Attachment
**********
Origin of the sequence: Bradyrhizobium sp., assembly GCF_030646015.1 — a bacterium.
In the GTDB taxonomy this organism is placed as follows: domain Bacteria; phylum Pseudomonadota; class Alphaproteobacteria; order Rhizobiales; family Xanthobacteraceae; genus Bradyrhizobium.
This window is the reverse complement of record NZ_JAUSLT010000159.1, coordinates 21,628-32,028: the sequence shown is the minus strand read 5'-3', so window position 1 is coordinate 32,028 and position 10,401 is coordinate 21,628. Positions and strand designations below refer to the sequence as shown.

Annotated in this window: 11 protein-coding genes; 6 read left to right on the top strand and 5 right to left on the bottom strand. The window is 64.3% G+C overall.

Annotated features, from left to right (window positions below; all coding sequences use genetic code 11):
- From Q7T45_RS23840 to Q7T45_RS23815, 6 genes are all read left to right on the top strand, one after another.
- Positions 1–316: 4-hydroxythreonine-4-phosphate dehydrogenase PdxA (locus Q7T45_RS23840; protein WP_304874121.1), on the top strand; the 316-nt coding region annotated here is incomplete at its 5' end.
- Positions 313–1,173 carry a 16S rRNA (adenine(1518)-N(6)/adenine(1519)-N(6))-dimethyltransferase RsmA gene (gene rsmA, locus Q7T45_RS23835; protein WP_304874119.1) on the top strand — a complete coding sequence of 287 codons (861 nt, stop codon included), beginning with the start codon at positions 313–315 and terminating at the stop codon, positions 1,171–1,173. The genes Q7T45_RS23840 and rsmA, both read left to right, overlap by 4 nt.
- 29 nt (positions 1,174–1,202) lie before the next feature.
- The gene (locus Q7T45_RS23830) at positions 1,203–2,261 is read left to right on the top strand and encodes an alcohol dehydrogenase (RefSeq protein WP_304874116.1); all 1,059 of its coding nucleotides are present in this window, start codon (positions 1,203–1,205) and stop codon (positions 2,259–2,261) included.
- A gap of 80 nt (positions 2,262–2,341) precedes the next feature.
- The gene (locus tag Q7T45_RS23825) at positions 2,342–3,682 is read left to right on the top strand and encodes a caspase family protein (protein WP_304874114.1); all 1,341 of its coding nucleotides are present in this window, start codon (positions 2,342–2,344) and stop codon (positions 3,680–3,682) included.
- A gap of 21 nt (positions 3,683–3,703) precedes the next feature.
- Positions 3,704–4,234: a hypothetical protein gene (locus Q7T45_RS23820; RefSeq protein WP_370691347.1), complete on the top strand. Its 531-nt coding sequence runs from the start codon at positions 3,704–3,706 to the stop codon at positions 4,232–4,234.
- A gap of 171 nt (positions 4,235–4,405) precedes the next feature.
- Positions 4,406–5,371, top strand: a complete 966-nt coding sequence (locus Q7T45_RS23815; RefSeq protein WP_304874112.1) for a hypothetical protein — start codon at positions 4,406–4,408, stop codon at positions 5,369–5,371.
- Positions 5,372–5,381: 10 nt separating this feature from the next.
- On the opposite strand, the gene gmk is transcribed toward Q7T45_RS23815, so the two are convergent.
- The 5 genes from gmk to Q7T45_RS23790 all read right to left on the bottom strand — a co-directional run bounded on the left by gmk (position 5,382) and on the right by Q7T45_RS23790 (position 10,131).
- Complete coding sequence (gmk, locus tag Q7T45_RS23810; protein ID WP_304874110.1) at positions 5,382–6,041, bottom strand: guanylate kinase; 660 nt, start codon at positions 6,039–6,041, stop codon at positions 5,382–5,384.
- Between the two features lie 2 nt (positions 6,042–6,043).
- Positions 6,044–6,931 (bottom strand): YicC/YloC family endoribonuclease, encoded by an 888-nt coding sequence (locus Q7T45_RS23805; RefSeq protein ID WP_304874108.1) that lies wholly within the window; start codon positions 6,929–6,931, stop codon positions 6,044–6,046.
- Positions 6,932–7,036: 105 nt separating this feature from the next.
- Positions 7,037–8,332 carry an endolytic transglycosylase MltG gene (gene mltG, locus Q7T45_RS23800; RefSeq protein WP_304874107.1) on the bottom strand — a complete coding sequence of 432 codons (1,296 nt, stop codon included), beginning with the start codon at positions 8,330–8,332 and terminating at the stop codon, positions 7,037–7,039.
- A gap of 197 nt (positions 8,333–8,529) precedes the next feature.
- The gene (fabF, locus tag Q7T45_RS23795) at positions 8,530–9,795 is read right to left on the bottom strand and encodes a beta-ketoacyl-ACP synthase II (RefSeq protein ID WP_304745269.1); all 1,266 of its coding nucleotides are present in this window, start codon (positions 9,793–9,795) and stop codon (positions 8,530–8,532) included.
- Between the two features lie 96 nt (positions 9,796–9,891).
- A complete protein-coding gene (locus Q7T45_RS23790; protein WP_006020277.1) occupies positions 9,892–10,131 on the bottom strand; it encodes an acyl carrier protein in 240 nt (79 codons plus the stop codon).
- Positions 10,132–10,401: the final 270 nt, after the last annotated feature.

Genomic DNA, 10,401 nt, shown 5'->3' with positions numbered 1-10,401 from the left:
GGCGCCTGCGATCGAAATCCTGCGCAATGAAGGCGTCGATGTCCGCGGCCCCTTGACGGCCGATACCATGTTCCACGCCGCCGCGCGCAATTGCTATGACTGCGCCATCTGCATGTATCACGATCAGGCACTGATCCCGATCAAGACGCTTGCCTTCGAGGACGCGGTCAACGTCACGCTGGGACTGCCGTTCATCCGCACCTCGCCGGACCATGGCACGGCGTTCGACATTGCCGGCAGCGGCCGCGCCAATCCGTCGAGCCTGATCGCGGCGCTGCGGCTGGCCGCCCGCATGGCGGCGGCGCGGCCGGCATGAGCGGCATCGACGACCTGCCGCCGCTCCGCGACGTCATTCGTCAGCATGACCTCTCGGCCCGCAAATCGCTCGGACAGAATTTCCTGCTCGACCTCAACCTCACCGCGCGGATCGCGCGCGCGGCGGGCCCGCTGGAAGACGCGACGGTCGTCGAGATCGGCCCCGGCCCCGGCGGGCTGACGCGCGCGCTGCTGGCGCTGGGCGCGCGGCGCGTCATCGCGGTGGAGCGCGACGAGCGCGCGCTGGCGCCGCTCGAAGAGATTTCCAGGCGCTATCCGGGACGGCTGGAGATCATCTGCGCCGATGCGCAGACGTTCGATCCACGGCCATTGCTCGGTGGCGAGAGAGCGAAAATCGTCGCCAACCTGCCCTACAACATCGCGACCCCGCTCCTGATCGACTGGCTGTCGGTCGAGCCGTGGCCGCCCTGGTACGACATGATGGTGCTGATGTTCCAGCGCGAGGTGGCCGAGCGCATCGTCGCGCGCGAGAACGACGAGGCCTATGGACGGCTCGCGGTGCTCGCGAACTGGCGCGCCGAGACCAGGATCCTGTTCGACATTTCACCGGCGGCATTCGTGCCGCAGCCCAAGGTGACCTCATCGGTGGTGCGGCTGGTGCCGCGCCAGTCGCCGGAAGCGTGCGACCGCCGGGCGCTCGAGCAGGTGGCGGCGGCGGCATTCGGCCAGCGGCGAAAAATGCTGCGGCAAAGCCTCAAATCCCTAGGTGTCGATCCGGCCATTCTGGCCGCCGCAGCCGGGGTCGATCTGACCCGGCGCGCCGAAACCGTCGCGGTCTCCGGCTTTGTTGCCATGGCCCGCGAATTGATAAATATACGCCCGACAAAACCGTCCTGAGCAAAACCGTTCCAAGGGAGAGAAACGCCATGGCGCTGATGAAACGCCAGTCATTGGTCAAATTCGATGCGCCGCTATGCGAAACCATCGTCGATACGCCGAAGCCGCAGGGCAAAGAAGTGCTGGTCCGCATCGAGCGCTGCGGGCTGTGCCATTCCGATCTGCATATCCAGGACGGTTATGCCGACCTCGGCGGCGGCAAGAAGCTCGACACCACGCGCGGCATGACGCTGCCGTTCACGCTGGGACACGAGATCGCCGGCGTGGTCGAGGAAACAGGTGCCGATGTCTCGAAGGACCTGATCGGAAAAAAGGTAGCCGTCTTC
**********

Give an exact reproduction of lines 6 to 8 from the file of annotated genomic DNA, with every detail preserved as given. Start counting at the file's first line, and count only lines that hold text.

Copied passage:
- From Q7T45_RS23840 to Q7T45_RS23815, 6 genes are all read left to right on the top strand, one after another.
- Positions 1–316: 4-hydroxythreonine-4-phosphate dehydrogenase PdxA (locus Q7T45_RS23840; protein WP_304874121.1), on the top strand; the 316-nt coding region annotated here is incomplete at its 5' end.
- Positions 313–1,173 carry a 16S rRNA (adenine(1518)-N(6)/adenine(1519)-N(6))-dimethyltransferase RsmA gene (gene rsmA, locus Q7T45_RS23835; protein WP_304874119.1) on the top strand — a complete coding sequence of 287 codons (861 nt, stop codon included), beginning with the start codon at positions 313–315 and terminating at the stop codon, positions 1,171–1,173. The genes Q7T45_RS23840 and rsmA, both read left to right, overlap by 4 nt.